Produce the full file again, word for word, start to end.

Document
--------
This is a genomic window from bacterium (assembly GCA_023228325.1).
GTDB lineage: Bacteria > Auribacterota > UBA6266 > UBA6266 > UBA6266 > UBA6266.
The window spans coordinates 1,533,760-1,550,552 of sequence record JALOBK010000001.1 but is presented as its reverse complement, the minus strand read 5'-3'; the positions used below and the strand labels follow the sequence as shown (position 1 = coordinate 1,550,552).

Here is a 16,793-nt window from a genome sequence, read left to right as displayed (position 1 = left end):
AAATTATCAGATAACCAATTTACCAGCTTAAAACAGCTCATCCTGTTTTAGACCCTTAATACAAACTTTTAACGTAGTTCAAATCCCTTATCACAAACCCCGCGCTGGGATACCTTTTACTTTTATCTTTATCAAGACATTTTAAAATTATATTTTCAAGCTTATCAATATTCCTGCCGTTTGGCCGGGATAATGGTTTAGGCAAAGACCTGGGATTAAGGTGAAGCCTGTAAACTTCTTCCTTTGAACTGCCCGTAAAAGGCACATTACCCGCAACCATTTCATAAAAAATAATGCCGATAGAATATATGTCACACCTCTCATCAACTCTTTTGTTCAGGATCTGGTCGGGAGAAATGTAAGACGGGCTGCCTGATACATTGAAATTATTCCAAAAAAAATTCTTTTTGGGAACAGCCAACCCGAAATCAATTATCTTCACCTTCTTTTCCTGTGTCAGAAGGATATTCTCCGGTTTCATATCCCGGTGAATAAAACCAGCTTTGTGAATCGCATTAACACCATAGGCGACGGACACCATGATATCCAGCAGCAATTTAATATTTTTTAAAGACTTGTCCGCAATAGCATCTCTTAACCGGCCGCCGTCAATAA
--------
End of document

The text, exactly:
This is a genomic window from bacterium (assembly GCA_023228325.1).
GTDB lineage: Bacteria > Auribacterota > UBA6266 > UBA6266 > UBA6266 > UBA6266.
The window spans coordinates 1,533,760-1,550,552 of sequence record JALOBK010000001.1 but is presented as its reverse complement, the minus strand read 5'-3'; the positions used below and the strand labels follow the sequence as shown (position 1 = coordinate 1,550,552).

Here is a 16,793-nt window from a genome sequence, read left to right as displayed (position 1 = left end):
AAATTATCAGATAACCAATTTACCAGCTTAAAACAGCTCATCCTGTTTTAGACCCTTAATACAAACTTTTAACGTAGTTCAAATCCCTTATCACAAACCCCGCGCTGGGATACCTTTTACTTTTATCTTTATCAAGACATTTTAAAATTATATTTTCAAGCTTATCAATATTCCTGCCGTTTGGCCGGGATAATGGTTTAGGCAAAGACCTGGGATTAAGGTGAAGCCTGTAAACTTCTTCCTTTGAACTGCCCGTAAAAGGCACATTACCCGCAACCATTTCATAAAAAATAATGCCGATAGAATATATGTCACACCTCTCATCAACTCTTTTGTTCAGGATCTGGTCGGGAGAAATGTAAGACGGGCTGCCTGATACATTGAAATTATTCCAAAAAAAATTCTTTTTGGGAACAGCCAACCCGAAATCAATTATCTTCACCTTCTTTTCCTGTGTCAGAAGGATATTCTCCGGTTTCATATCCCGGTGAATAAAACCAGCTTTGTGAATCGCATTAACACCATAGGCGACGGACACCATGATATCCAGCAGCAATTTAATATTTTTTAAAGACTTGTCCGCAATAGCATCTCTTAACCGGCCGCCGTCAATAA